Nine MARC early to mid-career researchers participated from Turning Point, the Monash Institute of Cognitive and Clinical Neurosciences, the Centre for Medicine Use and Safety, and General Practice. The intensive was facilitated by Professor Alison Ritter, internationally recognised drug policy scholar and the Director of the Drug Policy Modelling Program at the University of New South Wales who has had consistent success with winning Australian Competitive Grants.

MARC will look to run another GWI prior to the NHMRC ‘Ideas Grants’ submissions in 2019.

Welcome Melissa Middleton

MARC has welcomed our new biostatistician Melissa Middleton. Melissa recently completed her Masters in Biostatistics and has an interest in suicide prevention, addiction and improving the quality of life for disadvantaged young people.

Suzi Nielsen’s NHMRC grant success

MARC’s Deputy Director Associate Professor Suzanne Nielsen has received almost half a million dollars toward her implementation research to treat and prevent opioid-related harms.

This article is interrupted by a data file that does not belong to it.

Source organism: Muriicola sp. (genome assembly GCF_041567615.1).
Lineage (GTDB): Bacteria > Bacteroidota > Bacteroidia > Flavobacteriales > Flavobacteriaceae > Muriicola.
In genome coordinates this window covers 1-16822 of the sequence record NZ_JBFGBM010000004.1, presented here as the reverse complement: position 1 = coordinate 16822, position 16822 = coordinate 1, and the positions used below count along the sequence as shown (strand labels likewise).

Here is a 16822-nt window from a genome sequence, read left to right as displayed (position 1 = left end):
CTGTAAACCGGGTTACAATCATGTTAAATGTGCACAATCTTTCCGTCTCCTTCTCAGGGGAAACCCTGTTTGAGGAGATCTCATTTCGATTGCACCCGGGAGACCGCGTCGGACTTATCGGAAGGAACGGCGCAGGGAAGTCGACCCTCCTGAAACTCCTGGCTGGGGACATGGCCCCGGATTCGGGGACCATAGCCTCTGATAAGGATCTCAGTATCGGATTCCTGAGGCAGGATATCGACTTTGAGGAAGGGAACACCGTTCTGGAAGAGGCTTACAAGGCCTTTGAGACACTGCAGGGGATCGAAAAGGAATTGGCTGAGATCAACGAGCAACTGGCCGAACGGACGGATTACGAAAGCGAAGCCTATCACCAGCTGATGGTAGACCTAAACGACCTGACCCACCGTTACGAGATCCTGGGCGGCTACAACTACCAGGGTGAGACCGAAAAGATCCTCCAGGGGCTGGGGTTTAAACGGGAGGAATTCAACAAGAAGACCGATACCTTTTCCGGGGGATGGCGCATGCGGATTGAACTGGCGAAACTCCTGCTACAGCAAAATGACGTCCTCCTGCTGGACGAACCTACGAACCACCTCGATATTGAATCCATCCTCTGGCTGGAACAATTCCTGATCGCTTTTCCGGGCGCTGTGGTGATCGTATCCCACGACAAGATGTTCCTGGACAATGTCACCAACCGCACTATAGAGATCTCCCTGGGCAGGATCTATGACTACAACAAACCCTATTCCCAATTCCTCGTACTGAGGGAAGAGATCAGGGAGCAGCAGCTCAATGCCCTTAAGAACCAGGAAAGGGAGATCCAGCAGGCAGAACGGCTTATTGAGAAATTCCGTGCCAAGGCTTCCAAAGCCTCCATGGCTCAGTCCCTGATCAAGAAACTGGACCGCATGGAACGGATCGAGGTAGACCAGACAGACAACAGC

There are a lack of studies that test the implementation of strategies to reduce opioid prescribing and related mortality. Suzi's research aims to address this gap through the investigation of scalable interventions designed for use in pharmacy and primary care settings.

MARC & CREIDU Opioid Overdose Symposium

The Monash Addiction Research Centre (MARC) and the Centre for Research Excellence into Injecting Drug Use (CREIDU) co-hosted a symposium on September 12, 2018. There was a full house at the first official MARC event, a symposium focusing on opioid overdose in Victoria. The event had an interactive format and exciting mix of speakers, and brought together researchers, affected communities, policy makers and practitioners to present on local Victorian developments in opioid overdose prevention and response.